Genomic Stability in the Naked Mole-Rat: A Role for Cancer Resistance and Extended Longevity
2006 senior Scholar Award in aging
Naked Mole Rats (NMRs) are the longest-living rodents known; they live >28y in captivity which is ~9x longer than similarly-sized mice. NMRs show attenuated age-related declines in both morphology (e.g. bone loss) and function ( e.g. vascular function). Furthermore, we have never seen any evidence of cancer in our large 25-y captive NMR colony. In preliminary studies we have found that NMR cells are more resistant to neoplastic transformation by combinations of oncogenes (SV40 large T antigen and activated Ras) that routinely convert both mouse and human cells into cancer cells. The remarkable resistance of the naked mole-rat (NMR) to cancer may also result from interspecies differences (from mice, in particular) in intracellular pathways, that must be targeted in order to convert a normal cell to a cancer cell. We hypothesize that NMRs have both more efficient DNA repair, and reduced mutagenesis leading to genomic stability; these traits may contribute to abrogated cancer susceptibility and slow aging. In this study we will test three specific aims:
Aim 1: To assess if NMRs have low levels of DNA damage, and employ efficient DNA repair mechanisms in response to DNA damaging agents. We will measure changes in accrued DNA damage (double strand breaks (DSB) in peripheral blood cells drawn at known time intervals after irradiating animals. We will also measure these variables in fibroblasts of four rodent species treated with agents known to induce DNA damage. In addition, DNA damage (DSB and 8-OHdG) and repair processes (beta-polymerase activity, base excision and nucleotide excision), as well as markers of surveillance, apoptosis, senescence and repair will be monitored in both tissues and cells after exposure to DNA damaging agents.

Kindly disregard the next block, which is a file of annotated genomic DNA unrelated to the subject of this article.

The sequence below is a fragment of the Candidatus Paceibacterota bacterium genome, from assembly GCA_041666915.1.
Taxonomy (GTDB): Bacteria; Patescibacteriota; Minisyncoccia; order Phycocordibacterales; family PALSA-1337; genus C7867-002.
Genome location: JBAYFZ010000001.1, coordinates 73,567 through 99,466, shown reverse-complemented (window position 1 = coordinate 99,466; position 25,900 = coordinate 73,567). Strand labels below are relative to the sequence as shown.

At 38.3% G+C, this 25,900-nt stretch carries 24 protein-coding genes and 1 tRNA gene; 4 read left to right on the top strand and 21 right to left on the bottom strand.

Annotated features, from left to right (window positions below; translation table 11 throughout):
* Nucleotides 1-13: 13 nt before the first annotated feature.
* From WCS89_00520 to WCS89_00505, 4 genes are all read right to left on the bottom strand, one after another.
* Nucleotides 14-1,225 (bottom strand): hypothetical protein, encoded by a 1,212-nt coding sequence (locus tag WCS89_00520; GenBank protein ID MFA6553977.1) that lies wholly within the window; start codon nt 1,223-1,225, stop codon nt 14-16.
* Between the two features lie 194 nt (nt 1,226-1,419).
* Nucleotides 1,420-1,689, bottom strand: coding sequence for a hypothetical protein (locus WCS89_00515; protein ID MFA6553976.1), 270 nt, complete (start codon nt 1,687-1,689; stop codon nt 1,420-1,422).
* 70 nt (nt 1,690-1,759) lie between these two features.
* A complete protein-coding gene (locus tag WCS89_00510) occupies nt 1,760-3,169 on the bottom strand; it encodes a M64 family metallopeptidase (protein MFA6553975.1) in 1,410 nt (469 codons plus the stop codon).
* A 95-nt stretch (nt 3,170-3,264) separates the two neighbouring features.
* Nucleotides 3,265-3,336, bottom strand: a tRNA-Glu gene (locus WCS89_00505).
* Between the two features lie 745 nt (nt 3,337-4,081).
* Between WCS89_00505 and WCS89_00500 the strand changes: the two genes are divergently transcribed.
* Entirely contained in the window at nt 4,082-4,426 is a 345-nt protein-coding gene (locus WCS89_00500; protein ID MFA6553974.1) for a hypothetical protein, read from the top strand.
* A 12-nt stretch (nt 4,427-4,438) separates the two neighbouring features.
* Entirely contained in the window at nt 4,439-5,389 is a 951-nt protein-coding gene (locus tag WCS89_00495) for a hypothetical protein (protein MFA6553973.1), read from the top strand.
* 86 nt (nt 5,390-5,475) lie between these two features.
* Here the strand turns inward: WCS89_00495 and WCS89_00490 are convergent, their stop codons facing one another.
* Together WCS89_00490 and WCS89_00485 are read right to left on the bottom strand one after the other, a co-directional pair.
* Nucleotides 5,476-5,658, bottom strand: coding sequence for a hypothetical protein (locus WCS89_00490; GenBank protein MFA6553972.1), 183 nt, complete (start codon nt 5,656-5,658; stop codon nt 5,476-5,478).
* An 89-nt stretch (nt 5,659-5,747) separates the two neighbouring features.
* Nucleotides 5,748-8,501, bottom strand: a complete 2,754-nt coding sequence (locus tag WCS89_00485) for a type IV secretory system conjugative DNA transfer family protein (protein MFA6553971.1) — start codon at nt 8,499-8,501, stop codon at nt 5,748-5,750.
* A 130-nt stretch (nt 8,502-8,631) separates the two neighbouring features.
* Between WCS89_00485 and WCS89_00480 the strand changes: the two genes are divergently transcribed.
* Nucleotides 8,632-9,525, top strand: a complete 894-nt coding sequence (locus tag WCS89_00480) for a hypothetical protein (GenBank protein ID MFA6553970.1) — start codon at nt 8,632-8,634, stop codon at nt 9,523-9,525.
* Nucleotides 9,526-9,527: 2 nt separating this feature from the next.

Aim 2: To determine if NMRs are more resistant to cell transformation and tumorigenesis following exposure to known oncogenes or carcinogens than shorter-living rodents. We will assess fibroblast susceptibility to transduction and if these cells, when implanted into renal capsules of immunodeficient mice, induce tumors. In addition, comparative interspecific susceptibility to known mutagens will be determined by painting skin of mice and mole-rats with potent mutagens, DMBA and TPA.
Aim 3: To clone tumor suppressor genes in NMRs and assess if these diverge from cancer-prone mice. We will clone p53, MDM2 and the CDKN2A locus.
This integrative organismic, cellular and molecular approach may elucidate mechanisms that facilitate resistance to carcinogenesis, retard aging and facilitate the prolonged longevity of NMRs.